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Nigeria has spent over N11 trillion as payment for outstanding fuel subsidy claims in the last six years, Chairman, Senate Committee on Petroleum Downstream, Kabir Marafa (APC, Zamfara) has disclosed.
This comes as the upper legislative chamber on Thursday approved the payment of N129 billion as subsidy arrears claims to 67 petroleum marketers.
The approval followed the adoption of the report of the Senate Committee on Petroleum Downstream on the Promissory Note Programme and a Bond Issuance for Oil Marketers Outstanding Claims.
This is even as the Senate has adjourned till June 6 for its valedictory session.
Presenting his report, Marafa said this has brought closure to the issue of subsidy arrears claims by oil marketing companies.
Some of the oil marketers are: AA Rano, Ascon, Aiteo, Total, MRS Oil & Gas Limited, Sahara Energy, Oando PLC, A-Z Petroleum, Masters Energy, Northwest Petroleum, Fresh Enery, Forte Oil, Integrated Oil among others.
It would be recalled the upper legislative chamber had on Tuesday approved the sum of N69 billion as oil subsidy claim for Premuim Motor Spirit for 19 oil marketers.
Presenting his report on Thursday, Marafa observed that there were differences in submissions made by the Federal Ministry of Finance, Petroleum Products Pricing Regulatory Agency (PPPRA) and oil marketers.
The report pointed out that all the subsidy arrears claims were based on three inter-related elements: subsidy, forex differentials and bank interests on unpaid claims.
“That the recent request computation is based on one of the already identified elements (forex differential).
“That due to scarcity of Forex within the period, Oil Marketing Companies were allowed to source Forex outside CBN rate to enable them meet the country’s petroleum products demand.
“That NNPC Retail get their petroleum product allocation directly from PPPMC at already subsidized rate and so does not require forex to transact its business,” the report seen by BusinessDay read.
Some of the oil marketers and the amount approved for them include: Total Nigeria PLC N13.7 billion, Northwest Petroleum N11.4 billion, Masters Energy N10 billion, MRS Oil PLC N8.8 billion and Sahara Energy N8.4 billion.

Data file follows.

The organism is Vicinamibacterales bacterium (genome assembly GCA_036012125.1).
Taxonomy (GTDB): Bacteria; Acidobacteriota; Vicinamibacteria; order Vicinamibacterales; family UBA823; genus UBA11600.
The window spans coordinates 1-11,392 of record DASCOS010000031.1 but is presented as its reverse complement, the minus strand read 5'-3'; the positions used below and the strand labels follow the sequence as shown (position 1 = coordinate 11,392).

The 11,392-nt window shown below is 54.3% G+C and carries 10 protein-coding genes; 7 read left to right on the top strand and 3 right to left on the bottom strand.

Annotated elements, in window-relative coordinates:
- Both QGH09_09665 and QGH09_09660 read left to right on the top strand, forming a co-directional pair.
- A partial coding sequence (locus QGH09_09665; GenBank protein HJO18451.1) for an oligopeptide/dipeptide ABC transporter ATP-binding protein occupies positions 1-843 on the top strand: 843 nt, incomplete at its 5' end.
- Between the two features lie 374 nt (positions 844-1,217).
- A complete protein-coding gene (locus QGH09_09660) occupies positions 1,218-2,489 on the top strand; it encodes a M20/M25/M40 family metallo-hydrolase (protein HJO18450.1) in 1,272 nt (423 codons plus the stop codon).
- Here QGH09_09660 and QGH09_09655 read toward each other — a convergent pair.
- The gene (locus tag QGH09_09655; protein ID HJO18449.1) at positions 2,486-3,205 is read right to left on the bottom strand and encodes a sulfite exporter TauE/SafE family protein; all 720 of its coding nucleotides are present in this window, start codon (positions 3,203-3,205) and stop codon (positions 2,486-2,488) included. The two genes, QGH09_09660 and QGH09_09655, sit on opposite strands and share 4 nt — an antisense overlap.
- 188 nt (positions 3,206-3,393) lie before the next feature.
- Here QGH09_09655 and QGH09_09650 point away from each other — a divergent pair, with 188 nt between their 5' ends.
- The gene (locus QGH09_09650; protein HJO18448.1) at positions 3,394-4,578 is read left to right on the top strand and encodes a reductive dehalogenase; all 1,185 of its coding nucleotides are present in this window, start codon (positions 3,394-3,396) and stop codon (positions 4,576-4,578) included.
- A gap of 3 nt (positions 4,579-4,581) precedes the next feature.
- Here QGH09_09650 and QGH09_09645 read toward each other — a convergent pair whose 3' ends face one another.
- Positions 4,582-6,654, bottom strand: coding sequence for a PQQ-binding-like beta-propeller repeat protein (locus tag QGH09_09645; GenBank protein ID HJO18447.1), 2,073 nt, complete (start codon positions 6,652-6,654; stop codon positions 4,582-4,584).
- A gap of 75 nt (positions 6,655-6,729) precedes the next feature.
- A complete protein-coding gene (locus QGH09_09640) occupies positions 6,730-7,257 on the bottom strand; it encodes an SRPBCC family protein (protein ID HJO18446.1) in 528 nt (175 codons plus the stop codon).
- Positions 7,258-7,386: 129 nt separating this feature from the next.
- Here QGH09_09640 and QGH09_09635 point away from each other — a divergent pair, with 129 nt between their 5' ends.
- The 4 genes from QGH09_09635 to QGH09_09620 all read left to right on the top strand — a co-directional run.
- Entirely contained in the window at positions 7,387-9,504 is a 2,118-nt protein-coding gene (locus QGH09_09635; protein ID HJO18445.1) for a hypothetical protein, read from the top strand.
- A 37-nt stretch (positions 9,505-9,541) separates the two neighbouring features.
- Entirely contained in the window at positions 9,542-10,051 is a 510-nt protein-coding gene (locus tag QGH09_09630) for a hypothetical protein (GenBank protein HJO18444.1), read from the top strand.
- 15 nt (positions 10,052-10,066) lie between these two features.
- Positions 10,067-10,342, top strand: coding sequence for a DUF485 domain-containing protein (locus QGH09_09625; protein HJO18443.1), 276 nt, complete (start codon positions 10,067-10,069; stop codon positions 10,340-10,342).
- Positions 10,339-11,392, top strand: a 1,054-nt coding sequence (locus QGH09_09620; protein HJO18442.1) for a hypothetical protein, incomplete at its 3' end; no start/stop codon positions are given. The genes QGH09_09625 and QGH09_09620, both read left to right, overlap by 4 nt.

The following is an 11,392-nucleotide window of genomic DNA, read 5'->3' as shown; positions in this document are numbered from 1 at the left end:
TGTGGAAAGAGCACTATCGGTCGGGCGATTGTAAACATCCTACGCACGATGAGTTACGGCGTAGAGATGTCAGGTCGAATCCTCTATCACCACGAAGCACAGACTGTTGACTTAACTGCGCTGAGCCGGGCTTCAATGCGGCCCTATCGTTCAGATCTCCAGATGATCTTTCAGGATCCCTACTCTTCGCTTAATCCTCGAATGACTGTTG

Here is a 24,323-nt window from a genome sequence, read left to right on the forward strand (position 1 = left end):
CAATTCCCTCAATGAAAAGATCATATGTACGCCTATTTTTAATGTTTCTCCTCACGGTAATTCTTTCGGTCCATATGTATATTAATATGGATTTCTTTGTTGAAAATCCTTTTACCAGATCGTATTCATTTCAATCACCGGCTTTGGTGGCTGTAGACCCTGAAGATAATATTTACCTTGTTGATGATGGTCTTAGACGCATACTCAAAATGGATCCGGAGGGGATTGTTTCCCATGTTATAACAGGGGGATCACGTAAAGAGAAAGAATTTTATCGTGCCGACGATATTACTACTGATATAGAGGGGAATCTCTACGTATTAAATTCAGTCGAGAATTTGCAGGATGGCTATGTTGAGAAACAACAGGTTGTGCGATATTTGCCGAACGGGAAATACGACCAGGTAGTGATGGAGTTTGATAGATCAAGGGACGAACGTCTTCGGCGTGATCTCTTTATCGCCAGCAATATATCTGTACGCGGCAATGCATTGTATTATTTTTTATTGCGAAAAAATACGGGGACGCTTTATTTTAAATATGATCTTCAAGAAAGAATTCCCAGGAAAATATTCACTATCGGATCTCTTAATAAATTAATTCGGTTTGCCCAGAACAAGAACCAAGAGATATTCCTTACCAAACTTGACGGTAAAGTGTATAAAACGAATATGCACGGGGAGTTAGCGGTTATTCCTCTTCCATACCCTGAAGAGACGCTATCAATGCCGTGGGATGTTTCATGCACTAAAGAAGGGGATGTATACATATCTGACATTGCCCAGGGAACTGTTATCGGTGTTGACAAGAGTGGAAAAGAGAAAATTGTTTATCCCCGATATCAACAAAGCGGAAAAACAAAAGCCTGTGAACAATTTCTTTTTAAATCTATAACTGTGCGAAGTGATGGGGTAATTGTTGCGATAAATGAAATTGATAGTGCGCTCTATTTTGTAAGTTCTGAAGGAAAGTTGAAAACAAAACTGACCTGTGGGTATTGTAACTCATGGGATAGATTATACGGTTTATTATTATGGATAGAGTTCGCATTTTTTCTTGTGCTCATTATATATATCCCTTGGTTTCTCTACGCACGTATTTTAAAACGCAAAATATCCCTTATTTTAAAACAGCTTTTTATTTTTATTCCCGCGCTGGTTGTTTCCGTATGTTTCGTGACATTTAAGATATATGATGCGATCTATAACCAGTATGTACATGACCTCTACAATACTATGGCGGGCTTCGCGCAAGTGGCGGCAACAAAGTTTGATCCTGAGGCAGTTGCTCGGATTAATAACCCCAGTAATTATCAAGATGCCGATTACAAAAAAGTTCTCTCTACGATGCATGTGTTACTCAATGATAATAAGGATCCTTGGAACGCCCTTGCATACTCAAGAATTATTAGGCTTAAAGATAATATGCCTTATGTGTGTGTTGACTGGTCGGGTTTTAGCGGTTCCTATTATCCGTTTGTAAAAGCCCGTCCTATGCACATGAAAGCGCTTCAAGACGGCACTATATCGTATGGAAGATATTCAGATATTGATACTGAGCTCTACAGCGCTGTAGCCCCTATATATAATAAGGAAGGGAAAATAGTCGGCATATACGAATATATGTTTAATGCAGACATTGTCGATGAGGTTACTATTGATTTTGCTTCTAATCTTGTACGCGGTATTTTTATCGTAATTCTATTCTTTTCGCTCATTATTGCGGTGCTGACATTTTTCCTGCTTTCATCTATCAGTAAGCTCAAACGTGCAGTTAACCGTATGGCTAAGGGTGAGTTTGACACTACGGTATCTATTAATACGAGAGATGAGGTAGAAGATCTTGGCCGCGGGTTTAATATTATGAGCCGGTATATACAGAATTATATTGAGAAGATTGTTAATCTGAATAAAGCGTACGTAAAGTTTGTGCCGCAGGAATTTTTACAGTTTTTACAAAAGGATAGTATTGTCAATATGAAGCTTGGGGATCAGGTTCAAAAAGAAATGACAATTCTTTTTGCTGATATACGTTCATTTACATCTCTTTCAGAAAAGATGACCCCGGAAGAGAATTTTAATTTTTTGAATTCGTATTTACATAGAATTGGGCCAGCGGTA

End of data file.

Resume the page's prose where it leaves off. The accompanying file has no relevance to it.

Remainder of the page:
Others are: MRS Oil & Gas Limited N6.3 billion, Nipco PLC N4.2 billion, Forte Oil N3.9 billion, DEEJONES Petroleum & Gas N4.1 billion, Emadeb N4 billion among others.
In their separate contributions, lawmakers submitted that Nigeria is bleeding paying outstanding subsidy claims and that this would hurt the nation’s economy.
They therefore called for the building of new refineries to finally put an end to fuel subsidy payment.
However, the Chairman, Senate Public Accounts Committee, Matthew Urhoghide (PDP, Edo) expressed concern that more subsidy requests would come in the incoming Ninth Assembly because “the computations were not properly done”.
Deputy Senate President, Ike Ekweremadu, who presided over the session, lamented that the Nigerian National Petroleum Corporation (NNPC) now charge subsidy claims on the Consolidated Revenue Fund of the Federation, a development he described as unconstitutional.
His words: “I am also happy to note that we are coming to a closure on the issue of this outstanding payment on subsidy claims. And then begin to think of the best way to deal with the subsidy issues.
“And the frightening aspect of it that the NNPC now charge subsidy on the Consolidated Revenue Fund of the Federation. What they do is that the issue of subsidy is now in the first-line charge on our oil revenue, which is extremely dangerous because that is completely unknown to our constitution.
“But the implication therefore is that those expenditures are never appropriated. So it is a possible area of conflict between the Executive and the Parliament.
“I do hope that the next Assembly will be able to sit down with the Executive in other to address this issue without creating unnecessary tension. And NNPC needs to also caution themselves in that respect so that they don’t encroach on the appropriation responsibilities of the National Assembly”.
OWEDE AGBAJILEKE, Abuja